The Fairy Queen

The Fairy Queen
Reviewer's rating

First performed as part of the celebrations of a royal wedding in 1692, The Fairy Queen is more of a royal variety performance than an opera. In its original form, it was a series of masques put on between parts of Shakespeare’s A Midsummer Nights Dream. It is a bizarre but enticing collection of songs and dances with some themes that emerge from the play, but it poses all sorts of challenges to a contemporary opera company. Hampstead Garden Opera (HGO) has entrusted the task to director Eloise Lally and she attacks the piece with wit and verve. To support her, HGO has assembled a brilliant group of young singers and musicians and this version is an ensemble piece par excellence. Many of the singers have their moment in the limelight  – and there is not a weak link among them – but it is the constant action as the nearly twenty performers dance and pose and cavort that gives the production its vitality. It looks as though they are having a great time – but one can only guess at the hard work that went into its preparation.

The “backstory that Lally has invented – about a photographer working on a series of themes and becoming obsessed with her creations – does not always work but it gives a continuity to the piece that does provide some structure. The setting follows roughly the five masques of the original. There are five scenes and they all have allusive links to moments in the play – we have lovers lost in the forest, we have mischievous fairies, we have a wedding. But not all the songs bear much relationship to the scene in which they are set and ‘lost’ characters suddenly re-emerge into different scenes. The photographer – played by Hannah Jessop with charm, a wide eyed sense of discovery, and even a bit of David Hemmings at one point – gives a sense of centre to the joyful chaos. If you don’t look for too much logic and go with the flow, it is glorious.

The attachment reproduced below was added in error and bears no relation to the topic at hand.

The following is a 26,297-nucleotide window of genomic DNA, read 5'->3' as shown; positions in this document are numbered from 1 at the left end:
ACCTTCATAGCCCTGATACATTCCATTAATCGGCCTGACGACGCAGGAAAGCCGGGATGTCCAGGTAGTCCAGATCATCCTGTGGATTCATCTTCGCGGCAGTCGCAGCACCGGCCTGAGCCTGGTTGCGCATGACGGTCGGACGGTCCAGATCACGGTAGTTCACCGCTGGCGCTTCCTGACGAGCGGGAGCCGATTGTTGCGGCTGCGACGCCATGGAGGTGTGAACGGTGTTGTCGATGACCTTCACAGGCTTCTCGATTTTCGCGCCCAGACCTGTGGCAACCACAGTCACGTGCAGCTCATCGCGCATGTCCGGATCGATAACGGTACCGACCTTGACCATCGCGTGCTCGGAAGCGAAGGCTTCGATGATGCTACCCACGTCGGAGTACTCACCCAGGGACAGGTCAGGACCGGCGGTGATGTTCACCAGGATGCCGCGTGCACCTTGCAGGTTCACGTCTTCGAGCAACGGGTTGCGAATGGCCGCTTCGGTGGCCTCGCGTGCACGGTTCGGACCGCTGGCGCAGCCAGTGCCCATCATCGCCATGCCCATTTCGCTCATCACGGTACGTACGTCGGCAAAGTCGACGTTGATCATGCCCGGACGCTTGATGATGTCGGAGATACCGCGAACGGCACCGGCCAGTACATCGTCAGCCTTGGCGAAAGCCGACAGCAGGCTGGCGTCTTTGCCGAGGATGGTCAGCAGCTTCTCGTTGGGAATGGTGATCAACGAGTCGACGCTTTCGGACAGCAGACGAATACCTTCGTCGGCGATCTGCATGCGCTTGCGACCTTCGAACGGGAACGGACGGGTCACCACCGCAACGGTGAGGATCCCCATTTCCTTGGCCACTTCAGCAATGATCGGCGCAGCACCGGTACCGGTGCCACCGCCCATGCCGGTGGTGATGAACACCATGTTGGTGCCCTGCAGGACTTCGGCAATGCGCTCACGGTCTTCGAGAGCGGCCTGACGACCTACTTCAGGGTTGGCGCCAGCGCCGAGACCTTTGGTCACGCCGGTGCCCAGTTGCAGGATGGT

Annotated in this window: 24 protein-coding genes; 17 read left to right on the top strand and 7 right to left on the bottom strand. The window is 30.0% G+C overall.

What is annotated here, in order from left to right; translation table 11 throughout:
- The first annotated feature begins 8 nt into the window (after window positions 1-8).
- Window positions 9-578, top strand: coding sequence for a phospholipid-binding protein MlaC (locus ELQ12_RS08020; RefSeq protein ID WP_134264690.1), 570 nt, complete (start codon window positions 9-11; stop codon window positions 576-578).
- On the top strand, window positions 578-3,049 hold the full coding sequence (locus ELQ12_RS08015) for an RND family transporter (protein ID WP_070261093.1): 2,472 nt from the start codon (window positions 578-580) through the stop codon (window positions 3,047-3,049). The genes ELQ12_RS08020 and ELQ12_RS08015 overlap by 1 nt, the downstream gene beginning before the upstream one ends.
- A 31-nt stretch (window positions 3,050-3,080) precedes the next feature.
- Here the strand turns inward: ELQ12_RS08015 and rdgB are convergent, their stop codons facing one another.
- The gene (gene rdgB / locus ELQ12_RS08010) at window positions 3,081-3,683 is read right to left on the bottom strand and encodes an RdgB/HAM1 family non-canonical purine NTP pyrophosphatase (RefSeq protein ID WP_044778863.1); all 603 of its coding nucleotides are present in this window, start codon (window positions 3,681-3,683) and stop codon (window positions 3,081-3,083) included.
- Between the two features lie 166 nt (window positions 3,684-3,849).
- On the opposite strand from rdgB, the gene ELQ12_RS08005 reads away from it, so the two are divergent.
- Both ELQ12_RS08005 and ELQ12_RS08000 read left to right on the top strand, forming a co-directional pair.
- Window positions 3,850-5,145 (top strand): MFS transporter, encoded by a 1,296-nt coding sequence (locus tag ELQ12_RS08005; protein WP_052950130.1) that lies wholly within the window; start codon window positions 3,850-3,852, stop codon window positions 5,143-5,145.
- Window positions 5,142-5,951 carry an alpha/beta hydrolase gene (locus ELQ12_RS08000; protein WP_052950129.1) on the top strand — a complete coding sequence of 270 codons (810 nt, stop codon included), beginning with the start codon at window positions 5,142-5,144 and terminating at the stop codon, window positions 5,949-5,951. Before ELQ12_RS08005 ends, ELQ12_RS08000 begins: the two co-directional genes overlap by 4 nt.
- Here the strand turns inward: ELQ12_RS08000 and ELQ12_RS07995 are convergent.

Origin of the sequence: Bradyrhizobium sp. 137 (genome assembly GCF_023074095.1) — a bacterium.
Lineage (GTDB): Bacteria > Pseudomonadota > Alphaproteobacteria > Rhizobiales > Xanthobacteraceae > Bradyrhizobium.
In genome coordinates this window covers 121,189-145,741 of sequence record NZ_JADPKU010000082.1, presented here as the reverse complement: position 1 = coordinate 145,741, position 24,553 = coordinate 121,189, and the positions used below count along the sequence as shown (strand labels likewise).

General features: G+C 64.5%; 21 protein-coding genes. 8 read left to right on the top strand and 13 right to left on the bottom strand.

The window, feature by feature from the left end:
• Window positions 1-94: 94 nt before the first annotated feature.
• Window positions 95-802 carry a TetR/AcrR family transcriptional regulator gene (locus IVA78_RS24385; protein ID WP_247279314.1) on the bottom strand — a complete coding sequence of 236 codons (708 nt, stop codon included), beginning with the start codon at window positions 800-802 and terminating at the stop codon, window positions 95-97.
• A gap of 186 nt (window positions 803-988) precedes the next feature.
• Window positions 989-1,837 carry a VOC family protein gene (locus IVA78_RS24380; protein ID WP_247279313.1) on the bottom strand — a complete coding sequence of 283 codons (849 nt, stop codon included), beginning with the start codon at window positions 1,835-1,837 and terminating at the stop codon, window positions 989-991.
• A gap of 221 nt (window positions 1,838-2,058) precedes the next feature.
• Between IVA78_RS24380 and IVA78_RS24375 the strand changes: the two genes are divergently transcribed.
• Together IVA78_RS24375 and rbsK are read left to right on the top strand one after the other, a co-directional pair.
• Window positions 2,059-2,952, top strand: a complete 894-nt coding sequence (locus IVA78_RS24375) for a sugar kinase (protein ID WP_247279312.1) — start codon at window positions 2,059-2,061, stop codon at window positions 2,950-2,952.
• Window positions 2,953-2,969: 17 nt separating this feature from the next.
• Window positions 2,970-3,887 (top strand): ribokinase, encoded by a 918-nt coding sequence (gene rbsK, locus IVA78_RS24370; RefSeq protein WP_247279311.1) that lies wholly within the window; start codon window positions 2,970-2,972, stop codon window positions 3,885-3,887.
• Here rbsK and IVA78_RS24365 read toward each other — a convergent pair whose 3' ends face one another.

It is very hard to pick out individual performers in a piece that depends so much on ensemble work but James Holt as the drunken poet and Allyn Wu as Hymen were striking in their very different ways. Issy Bridgman was a commanding Juno and and the elegant Betty Makharinsky sang The Plaint with real baroque style. The HGOAntiqua Orchestra  – Seb Gillot directing them from the harpsichord – sounded marvellous. The moments when the strings were supplemented by the triumphal baroque trumpets were spine-tingling. And Gillot’s ‘Oberon’ moments were amusing. There were, of course, some moments that missed the mark – no more bad disco in opera please! – but the overall  impact was as intended – good fun and great music.

The term semi-opera was coined to describe this piece and similar works that combined singing, dancing, and spectacle with a hint of a less-than-central story being told. They were celebratory pieces and so HGO can take much credit to have brought together an inspiring group of performers who embodied that celebratory spirit in everything they did. Another great night at Jacksons Lane Arts Centre.

Jacksons Lane Arts Centre 

Composer: Henry Purcell

Conductor: Seb Gillot

Director: Eloise Lally

Performers incl: Hannah Jessop, Emily Gibson, Garreth Romain, James Holt

Running time: 2hrs 50 mins

Until 28 April 2024

Photo credits:  Laurent Compagnon